A little red and sort-of white for Canada Day courtesy of my rooftop garden. We were hoping the ‘Whippersnapper’ would be ripe and ready for eating by today’s national holiday — some celebrate with a two-four of beer, over-sized sparklers, and things that explode, we get excited about ripening tomatoes — but it looks like the first almost-there tomato could use a day or two more. Based on when I started the seeds and planted out this still qualifies it as the fastest growing heirloom determinate I have ever grown.
I am growing three ‘Whippersnapper’ plants this year: one in an upside-down container (seen in photo), one in an upright container, and one in-ground at my community garden plot. Based only on growing experience and without a taste or texture test, this variety is poised to knock ‘Sunrise III’ out as the reigning cherry-sized, medium-small (the plants are bushing but seem to need a container that is about 1 ft-1.5 ft deep) determinate champion. And it’s not a hybrid which means I can save the seeds!
I’ll let you know how it makes out in the categories of flavor and texture when the time comes.
This is one of those ideas that is insanely simple yet effective. Grow a couple of lettuce varieties with pretty leaf shapes and bright colours. Put them together in a container that sets off their leaf colours or grow them in individual pots of a contrasting colour. In this case I have two leaf lettuce varieties with very curly leaves and contrasting colours (‘Ruby’ and ‘Henderson’s Black-Seeded Simpson’) set off by a black metal container. Hint: Chartreuse and yellowish greens always looks good when paired with deep reds or purple.
The key to keeping lettuce happy on a hot deck is to move the container to a less intense spot when the heat of summer kicks in and make sure to keep the soil moist — they’ll get bitter faster if they experience too much drought. You can cut each leaf off individually (remove from the outside if you want to keep a nice rosette) or just chop the whole thing off about an inch or so from the soil line and set the plant aside (somewhere less visible unless you’re comfortable with the stubby bits on display) until it grows back a second harvest.
By the end of the second round the leaves are usually too bitter to eat. Don’t toss it out into the composter just yet! You can still get some use out of your lettuce by setting the plant into hotter sun (don’t forget to water!) and allowing the plant to bolt. Bolting is when a plant produces flowers and then seeds prematurely in a mad rush to reproduce itself when the growing conditions become too extreme. This is usually caused by the increasing heat of summer and intense sun. The colour will often deepen in hotter sun and some lettuce varieties will grow into crazy, alien towers with pretty flowers perched on top. Don’t bother trying to eat it at this point since it will taste horrible and ooze a gluey substance when cut, but it makes a very cheap and easy bright spot when set amongst boring edibles like tomatoes and potatoes.
If you’re looking for a hardy herb that will produce a harvest all season-long, and can withstand just about anything you can throw at it then look no further than chives. I’ve been growing this wash basin of chives for so many years I can’t for the life of me recall where I got the tub or the plant. All I know is that it is one of the few perennial herbs that I can count on to withstand an inconsistent and sometimes bitter winter in a container and additionally be the first plant up and providing garnishes for early spring soups.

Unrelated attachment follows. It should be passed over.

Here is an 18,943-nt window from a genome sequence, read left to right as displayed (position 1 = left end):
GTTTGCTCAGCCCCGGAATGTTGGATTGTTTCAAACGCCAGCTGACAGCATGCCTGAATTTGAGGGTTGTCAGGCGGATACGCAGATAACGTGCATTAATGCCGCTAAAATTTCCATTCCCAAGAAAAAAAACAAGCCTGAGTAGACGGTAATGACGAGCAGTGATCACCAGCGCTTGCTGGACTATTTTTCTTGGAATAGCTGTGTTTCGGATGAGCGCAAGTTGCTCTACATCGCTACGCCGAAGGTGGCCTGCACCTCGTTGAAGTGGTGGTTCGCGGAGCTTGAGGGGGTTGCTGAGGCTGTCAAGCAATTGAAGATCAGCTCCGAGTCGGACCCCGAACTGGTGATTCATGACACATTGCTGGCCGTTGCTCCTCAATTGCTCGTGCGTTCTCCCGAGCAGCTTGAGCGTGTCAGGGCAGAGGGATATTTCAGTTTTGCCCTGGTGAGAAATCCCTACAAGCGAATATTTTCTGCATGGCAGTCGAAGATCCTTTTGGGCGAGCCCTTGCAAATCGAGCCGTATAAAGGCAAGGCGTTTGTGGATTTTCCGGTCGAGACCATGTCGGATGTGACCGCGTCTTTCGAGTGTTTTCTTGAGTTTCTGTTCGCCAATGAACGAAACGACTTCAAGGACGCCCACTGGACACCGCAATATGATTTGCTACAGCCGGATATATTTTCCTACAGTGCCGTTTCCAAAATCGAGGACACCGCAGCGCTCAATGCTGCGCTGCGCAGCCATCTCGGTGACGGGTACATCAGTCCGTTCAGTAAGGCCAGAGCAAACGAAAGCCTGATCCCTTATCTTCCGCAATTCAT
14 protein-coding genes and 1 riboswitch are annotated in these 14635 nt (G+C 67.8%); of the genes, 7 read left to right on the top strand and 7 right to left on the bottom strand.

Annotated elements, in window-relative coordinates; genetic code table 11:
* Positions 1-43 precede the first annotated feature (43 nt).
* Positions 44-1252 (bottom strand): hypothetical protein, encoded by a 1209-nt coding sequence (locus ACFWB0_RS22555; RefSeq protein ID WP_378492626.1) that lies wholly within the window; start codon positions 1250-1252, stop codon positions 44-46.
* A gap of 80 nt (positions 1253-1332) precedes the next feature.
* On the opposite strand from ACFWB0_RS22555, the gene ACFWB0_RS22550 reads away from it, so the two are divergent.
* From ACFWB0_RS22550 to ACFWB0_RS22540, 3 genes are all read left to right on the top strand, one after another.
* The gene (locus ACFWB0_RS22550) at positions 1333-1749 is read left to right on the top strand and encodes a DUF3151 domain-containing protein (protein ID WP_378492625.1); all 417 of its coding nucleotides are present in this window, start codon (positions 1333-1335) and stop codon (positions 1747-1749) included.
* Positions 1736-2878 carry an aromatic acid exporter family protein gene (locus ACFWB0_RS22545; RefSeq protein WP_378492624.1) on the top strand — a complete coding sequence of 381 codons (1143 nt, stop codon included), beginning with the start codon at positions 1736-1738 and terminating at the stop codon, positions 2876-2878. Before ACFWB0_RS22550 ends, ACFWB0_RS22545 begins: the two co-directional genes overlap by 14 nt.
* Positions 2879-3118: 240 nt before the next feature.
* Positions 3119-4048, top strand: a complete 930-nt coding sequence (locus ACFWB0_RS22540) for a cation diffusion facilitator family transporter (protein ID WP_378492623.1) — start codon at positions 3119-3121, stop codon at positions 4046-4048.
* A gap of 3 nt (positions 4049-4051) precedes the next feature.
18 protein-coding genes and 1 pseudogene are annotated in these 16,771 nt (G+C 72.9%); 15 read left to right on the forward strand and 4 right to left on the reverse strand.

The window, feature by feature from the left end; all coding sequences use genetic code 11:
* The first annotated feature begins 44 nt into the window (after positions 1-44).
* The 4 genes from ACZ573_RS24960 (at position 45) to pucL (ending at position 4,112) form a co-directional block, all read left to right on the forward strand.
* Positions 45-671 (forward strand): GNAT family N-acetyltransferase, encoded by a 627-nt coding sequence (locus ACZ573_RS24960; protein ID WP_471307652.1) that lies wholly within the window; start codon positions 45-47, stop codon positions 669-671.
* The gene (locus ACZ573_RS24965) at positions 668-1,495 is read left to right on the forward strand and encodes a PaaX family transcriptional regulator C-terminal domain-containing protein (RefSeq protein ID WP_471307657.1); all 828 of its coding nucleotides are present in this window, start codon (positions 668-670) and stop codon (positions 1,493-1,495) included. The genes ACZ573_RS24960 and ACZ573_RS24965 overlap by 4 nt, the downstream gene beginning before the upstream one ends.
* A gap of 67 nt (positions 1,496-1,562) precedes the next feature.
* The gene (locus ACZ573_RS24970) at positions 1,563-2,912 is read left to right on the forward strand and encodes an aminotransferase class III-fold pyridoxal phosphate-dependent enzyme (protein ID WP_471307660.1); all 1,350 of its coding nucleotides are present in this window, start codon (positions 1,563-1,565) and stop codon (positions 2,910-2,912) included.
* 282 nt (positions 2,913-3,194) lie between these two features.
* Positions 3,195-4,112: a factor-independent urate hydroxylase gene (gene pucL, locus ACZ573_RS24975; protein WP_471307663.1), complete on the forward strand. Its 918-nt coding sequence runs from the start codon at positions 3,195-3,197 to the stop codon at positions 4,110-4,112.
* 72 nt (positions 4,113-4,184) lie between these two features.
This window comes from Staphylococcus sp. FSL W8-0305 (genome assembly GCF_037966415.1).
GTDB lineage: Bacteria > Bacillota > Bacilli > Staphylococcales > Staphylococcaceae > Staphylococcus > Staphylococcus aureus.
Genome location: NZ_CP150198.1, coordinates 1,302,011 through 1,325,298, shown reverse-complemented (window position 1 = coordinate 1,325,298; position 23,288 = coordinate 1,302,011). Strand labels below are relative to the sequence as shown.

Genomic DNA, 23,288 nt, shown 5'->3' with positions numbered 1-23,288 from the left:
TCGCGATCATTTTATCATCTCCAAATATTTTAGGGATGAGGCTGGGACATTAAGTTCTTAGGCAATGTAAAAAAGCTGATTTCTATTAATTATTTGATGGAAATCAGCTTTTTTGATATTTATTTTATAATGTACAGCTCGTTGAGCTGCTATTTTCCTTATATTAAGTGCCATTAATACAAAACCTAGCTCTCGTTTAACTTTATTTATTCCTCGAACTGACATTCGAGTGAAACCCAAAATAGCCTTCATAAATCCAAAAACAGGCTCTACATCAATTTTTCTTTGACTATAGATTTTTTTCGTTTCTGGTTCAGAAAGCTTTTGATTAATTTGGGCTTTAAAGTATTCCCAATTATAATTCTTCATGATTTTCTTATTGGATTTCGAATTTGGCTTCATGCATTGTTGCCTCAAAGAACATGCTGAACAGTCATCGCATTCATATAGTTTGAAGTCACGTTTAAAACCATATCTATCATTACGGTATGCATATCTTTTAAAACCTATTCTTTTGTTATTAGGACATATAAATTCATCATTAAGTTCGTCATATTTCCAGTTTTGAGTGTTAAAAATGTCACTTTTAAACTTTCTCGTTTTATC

Every spring I try and find a new way to fill in the gaps left by the plants that don’t have the fortitude of chives and give the planter a place of prominence as the first pretty thing to look at out on the rooftop deck. This particular planting received a lot of positive attention this spring so I thought I’d share it with you.
I use just about ever part of the plant. The early buds and fully open chive blossoms taste great in salads or steeped in vinegar to make a salad dressing.
I’ve long held the belief that there are no green thumbs or black thumbs and that gardening is a process of learning and discovery with no peak or end goal. You can garden like a maniac your entire life and never know everything there is to be known. In fact I would say that the more I learn the less I realize I know. That sounds intimidating but it’s one aspect of this hobby/lifestyle that is most rewarding and optimistic. And knowing that you can’t possibly know everything there is to know should help to take some of the pressure off.
That said, I can say with absolute certainty that all gardeners have their weaknesses — there is always that one plant, that dirty little secret whose riddle just can’t be cracked. Mine used to be radishes. I know exactly how to grow them and if you had asked me I would have been able to explain exactly what they need without flinching. But when it came down to it I grew a pretty awful radish. I wrote about my radish problem in the You Grow Girl book because I wanted people to know that they should not give up on those embarassing failures and that it is sometimes one thing to understand what a plant needs on an intellectual level and another thing to apply that knowledge to a real plant.
And then low and behold, just last year I managed to grow my first crop of good container-grown radishes! And today, for a second year running, I have harvested my first tasty, crisp, not-at-all-woody container-grown radishes of the season. Woot! I’ve come to think that my radish mistake probably came down to my own insanely stubborn insistance on growing a variety that just couldn’t take the extra heat and drought on the deck. Again this was one of those instances where I KNEW what I should have been growing and had even appropriately advised many aspiring radish growers while stubbornly soldiering on in the wrong direction in my own garden.